You can open an account at a small local savings bank or simply list other property as held in trust. The bank account I finally used was closed as soon as I assembled an SBR Uzi and listed it on the asset list. Checked with my lawyer who said that was fine.

    How do you "un-notarize" legal documents already notarized? I didn't, sent them along with the forms to obtain tax stamped form 4.

    Take care and shoot safe. Jim
     
  16. mo_dingo

    mo_dingo Member

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    Wow, this is just insane.

    You can't un-notarize a document. You would have draw up the documents fresh and have someone else notarize them.

    I would ignore their plea and use the docs you have already signed.
     
  17. Singletracker

    Singletracker Member

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    Neither my bank nor my credit union would open an account for my trust

    Talked to my attny who did the trust and her opinion was as long as the check is from a trustee then the check is from the "trust"
     
  18. Lichter

    Lichter Member

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    Why do you need a bank account for the trust?
     
  19. pjlaw1

    pjlaw1 Member

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    @ Lichter

    You need to "fund" a trust. Easiest way is to open a bank account in the trust's name.

    My credit union opened an account for my trust. Was not the easiest but I just had to have my paperwork and had to explain to the bottom level CSR at the bank what I needed. We had to get on the phone and talk to someone who knew what they were doing.
     
  20. tepin

    tepin Member

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    The easiest is to get a postal money order for $200 and on the money order in the "From" field you list your Trust name. To fund the trust I added $10 to my schedule "A". No bank involved and my form approved w/o issue.
    If your Trust's bank account earns interest, your Trust will have to pay taxes on the earnings.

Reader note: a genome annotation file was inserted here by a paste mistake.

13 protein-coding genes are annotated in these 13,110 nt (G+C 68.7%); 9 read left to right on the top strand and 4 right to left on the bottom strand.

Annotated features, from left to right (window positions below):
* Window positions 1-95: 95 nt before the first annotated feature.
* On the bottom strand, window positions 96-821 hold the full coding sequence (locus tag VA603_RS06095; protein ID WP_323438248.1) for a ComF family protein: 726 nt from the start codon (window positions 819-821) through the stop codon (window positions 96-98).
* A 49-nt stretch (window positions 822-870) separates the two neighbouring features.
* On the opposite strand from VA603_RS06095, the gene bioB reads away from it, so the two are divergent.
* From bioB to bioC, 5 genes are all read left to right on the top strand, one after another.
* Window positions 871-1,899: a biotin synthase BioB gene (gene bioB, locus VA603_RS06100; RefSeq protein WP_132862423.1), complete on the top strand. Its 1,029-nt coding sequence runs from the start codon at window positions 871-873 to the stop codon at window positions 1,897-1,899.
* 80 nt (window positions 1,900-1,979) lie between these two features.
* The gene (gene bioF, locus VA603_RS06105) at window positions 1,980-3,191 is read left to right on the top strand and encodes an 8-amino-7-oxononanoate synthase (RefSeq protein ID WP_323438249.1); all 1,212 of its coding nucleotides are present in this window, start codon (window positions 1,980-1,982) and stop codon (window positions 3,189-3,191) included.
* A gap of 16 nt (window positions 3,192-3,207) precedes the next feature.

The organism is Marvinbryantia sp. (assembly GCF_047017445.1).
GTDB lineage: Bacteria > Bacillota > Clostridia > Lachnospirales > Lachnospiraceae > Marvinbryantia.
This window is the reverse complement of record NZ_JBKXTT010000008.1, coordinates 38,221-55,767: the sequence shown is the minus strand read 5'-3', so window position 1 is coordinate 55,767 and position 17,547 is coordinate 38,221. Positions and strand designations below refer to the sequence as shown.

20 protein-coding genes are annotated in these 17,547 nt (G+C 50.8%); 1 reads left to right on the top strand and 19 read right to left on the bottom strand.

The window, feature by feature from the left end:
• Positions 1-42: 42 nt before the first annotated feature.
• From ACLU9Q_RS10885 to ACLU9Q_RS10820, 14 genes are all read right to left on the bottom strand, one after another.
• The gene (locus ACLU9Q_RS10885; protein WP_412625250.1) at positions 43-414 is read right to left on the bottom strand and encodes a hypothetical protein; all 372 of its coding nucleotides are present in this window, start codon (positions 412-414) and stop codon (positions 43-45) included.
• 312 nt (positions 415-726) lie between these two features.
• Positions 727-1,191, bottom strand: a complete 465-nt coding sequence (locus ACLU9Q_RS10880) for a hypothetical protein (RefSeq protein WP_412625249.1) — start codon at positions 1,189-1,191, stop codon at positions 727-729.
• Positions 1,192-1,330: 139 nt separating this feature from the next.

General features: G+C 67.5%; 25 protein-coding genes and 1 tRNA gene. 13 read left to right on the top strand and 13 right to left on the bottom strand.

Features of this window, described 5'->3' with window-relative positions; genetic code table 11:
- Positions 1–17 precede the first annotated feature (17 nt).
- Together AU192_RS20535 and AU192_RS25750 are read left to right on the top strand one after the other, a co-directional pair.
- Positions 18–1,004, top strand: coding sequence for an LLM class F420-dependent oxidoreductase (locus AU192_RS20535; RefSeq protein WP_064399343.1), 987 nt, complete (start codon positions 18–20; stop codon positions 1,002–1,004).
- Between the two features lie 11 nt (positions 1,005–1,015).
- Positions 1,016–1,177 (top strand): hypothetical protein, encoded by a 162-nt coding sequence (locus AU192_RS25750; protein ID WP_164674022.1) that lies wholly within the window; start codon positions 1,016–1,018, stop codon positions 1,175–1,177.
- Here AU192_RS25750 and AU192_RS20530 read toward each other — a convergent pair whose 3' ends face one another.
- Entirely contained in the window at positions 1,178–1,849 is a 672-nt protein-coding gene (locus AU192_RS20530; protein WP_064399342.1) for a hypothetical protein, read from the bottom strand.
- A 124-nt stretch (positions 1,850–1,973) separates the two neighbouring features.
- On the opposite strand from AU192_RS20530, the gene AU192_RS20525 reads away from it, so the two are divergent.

21. crazy-mp

    crazy-mp Member

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    Looks like it would be easier to do the Form 4 as a individual...

    There is no requirement for the Trust or LLC to have its own bank account, get a cashiers check use your trust or llc as a memo and be done with it.
     
  22. BigLar

    BigLar Member

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    I work for a financial institution and I'd wager being declined has nothing to do with firearms. In my particular case, when we have trust documents come in, we send it to an employee who's rather well versed in trust and estate documents. But that employee is not a lawyer, rather, they've just been told by the lawyers what to look for. I can't imagine this kind of trust is all that common, especially for someone in a smaller bank or a credit union. The credit union probably had never seen anything like it before and instead of having the real lawyer review it, they erred on the side of covering their own butts.

    Of course, it could be some anti-gun lawyer being a jerk. But, as the saying goes, never ascribe to malice that which is adequately explained by incompetence.
     
  23. Elessar

    Elessar Member

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    This is not the "easiest way to fund the trust". It seems quite difficult. The easiest is for the Grantor to add some piece of property to the trust, via the "schedule A". This can be a collection of books, coins, some socks your grandmother made, etc.
     
  24. Bubbles

    Bubbles Member

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    Why in the world would you put the word "firearm" in your trust name? It's just extra stuff that has to be engraved when you file a Form 1, which costs you space on the firearm plus increased engraving costs since most charge by the letter. "Smith NFA Trust" is short, clean, and doesn't raise eyebrows.

    It's the same reason FFL's don't have the word "firearm" in the name, whenever packages get shipped, guess which ones get swiped by a dishonest employee from the courier? Something going to/from "Bob's Gun Emporium, LLC" is at more risk than one labelled "BGE, LLC"
     
  25. mbogo

    mbogo Member

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    The trust can have any name; it does not need to have 'firearm', 'NFA', 'SBR', or any other revealing noun or adjective in the name.

    When you have the trust drawn up, you can fund it with a single dollar (on Schedule A. Neither BATFE or anyone else requires that the payment for the tax stamp come from an account with the trust's name.

    You can pay by money order or personal check. Put the trust's name in the memo field, and you're done.

    mbogo